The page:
Seattle Bike Blog officially launched July 8, 2010. Since then, I have learned so much about bicycling, advocacy and all the wonderful things Seattle residents are doing to make streets safer and spread the bike love around this beautiful city we call home.
While reading some of my earliest posts can make me cringe (lots of “bikers” vs “drivers” talk), my introductory post is still pretty much spot on. I still consider myself a journalist who rides a bike, not an expert (and I still ride the same old bike and don’t know a whole lot about bike gear). I am still focused on reporting about bikes as transportation, and I still hope to provide a forum for discussion that can “dig deeper than the typical car vs. bike debate that takes over so many online discussions elsewhere.”
That last point could not be more true, and it’s due to all you wonderful readers who bring compassion and an open mind to the blog comments. To date there have been more than 18,000 of these comments. You might be surprised how often people, especially story subjects, will tell me they were surprised by how helpful and thoughtful the comments are on the blog. You don’t always agree, of course, but the level of respect and quality of content provides a much-needed safe online space for talking about biking in Seattle. So thank you all for being so awesome.
Traffic has been rising steadily since we launched with no signs of stopping. In fact, we crossed the 3,000,000 page view mark in June. One great thing about being an independent, local journalist is that I feel no need to chase after viral hits. Sometimes they happen organically, which can be fun (like when Rep. Ed Orcutt said that people who bike emit more carbon dioxide than a person driving because they breathe harder).
But I aim to report stories how I feel they are most accurately represented, even if that means going with a less sensational angle. That means SBB posts are less likely to go global, but hopefully they also provide a more reasonable and grounded lens into important transportation discussions.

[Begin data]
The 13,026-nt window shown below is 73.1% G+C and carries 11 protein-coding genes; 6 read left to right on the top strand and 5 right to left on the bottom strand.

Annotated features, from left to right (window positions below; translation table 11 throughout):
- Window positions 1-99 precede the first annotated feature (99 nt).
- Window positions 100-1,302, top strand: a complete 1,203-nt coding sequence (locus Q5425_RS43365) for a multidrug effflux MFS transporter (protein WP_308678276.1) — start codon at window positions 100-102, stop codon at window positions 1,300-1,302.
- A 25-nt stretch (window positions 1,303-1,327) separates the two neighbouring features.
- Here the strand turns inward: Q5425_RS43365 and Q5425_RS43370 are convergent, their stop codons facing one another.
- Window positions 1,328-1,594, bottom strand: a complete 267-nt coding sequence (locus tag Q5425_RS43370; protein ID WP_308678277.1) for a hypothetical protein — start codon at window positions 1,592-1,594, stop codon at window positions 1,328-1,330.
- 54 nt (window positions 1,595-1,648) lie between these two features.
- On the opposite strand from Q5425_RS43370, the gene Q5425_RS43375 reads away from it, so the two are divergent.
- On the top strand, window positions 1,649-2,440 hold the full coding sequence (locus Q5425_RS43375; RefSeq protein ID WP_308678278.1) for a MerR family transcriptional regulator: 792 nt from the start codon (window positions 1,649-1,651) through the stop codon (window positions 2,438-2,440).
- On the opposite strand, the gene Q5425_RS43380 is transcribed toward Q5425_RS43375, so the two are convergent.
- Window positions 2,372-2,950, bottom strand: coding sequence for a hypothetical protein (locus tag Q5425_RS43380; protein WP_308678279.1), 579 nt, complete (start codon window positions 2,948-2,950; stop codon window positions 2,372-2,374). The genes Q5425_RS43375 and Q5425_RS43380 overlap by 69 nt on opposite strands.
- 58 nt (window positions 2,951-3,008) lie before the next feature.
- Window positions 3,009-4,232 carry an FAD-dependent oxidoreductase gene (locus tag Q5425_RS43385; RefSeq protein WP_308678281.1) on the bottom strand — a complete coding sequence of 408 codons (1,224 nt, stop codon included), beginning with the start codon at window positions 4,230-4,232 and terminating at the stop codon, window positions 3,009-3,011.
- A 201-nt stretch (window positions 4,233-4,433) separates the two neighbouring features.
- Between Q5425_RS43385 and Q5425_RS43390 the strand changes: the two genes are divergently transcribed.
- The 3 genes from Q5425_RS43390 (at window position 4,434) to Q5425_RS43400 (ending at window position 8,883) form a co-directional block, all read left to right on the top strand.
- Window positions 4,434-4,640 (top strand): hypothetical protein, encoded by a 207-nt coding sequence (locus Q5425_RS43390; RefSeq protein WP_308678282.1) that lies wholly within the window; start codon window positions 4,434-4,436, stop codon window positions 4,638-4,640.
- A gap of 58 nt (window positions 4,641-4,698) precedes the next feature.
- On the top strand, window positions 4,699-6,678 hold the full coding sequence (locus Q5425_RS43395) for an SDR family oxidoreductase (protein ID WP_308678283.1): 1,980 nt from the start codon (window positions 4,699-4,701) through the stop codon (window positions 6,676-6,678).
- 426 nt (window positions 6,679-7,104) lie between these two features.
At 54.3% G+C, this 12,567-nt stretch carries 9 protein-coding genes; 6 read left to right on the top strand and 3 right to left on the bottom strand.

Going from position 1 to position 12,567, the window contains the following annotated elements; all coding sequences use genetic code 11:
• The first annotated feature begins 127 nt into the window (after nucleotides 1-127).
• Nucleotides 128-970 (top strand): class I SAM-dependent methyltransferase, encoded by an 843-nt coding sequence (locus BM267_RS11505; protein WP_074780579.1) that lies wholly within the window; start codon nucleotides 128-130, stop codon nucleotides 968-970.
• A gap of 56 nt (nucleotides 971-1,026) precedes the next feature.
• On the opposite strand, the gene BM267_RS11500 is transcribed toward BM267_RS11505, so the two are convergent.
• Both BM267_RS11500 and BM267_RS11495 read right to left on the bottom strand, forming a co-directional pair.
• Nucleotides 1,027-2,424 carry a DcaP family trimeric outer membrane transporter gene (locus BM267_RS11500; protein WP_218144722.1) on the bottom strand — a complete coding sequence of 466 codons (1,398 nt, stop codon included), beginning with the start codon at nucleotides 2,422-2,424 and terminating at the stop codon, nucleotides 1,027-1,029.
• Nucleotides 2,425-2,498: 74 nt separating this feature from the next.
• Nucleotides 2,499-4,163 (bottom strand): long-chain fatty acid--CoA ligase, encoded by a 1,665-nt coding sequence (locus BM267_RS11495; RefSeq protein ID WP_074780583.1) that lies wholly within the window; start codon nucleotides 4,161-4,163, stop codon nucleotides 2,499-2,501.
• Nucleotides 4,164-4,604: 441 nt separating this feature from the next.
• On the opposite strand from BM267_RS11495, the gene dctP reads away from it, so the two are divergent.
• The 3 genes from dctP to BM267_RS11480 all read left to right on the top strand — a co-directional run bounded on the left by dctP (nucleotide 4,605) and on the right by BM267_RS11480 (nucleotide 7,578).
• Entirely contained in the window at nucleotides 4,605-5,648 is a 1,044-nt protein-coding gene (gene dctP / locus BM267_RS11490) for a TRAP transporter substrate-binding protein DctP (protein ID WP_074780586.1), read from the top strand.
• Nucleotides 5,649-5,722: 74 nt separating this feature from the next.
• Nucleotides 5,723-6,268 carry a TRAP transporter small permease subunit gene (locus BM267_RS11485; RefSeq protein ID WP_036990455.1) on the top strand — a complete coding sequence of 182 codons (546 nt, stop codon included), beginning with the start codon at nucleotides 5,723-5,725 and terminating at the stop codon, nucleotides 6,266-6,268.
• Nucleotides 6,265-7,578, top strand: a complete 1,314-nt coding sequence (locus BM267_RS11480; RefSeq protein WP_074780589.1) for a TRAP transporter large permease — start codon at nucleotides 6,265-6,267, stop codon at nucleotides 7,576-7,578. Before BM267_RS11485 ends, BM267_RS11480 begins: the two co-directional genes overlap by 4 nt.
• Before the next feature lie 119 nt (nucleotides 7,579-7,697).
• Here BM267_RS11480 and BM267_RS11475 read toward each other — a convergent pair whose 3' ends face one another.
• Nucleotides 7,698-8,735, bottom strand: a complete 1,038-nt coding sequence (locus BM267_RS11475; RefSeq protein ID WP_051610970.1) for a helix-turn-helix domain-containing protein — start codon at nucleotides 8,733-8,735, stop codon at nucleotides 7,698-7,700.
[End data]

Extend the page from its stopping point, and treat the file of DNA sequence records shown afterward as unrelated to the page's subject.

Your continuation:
One year ago, I made the leap from reporting part-time to full-time, and has been one of the best years of my life. It’s a dream to be able to write about biking in Seattle as my only job, and I believe the quality of the reporting has risen. I could not have made it until last year without the continued support of some early advertisers, including John Duggan, Swift Industries, Hub and Bespoke, Ride Bicycles and Chris Thayer. Other great advertisers joined up later to help me make the jump to full-time, including Cascade Bicycle Club, Washington Bike Law and Zipcar.
But the biggest single piece that helped me make it through the past year is the support from 100 paid “subscribers,” readers who pitch in between $5 and $20 every month to help keep the blog going. That’s people’s hard-earned cash going to support bike news in Seattle, and I am eternally grateful for the support. If you are a subscriber, sorry I’ve been slow on care packages recently. I have some more stickers and stuff in store for you soon! If you’re not a subscriber, you can join them by signing up on our Subscribe page.
In short, the next big thing for Seattle Bike Blog is: Bike Fun. A key sponsorship from Verity Credit Union this summer has provided the resources to throw more events, going beyond the computer screen and into the city’s streets. We already held one new event this year: Bicycle Sundae, an ice cream scavenger hunt.
I’m working on the details for more events, so stay tuned.
I’m also going to keep working to grow the business and our site traffic so I can afford to pay for high quality content from other journalists in town. The site could benefit from having more voices and perspectives, and it’s a long-running goal to get to a point where the site has a budget for freelance work. We’re not quite there yet, but it’s within sight.
Of course, you can help me get there by becoming a subscriber today!
Otherwise, I just want to say thank you to everyone who reads. I look forward to covering some very exciting advances in Seattle cycling in the next year, including the launch of Pronto and the city’s first protected bike lane downtown. See you there!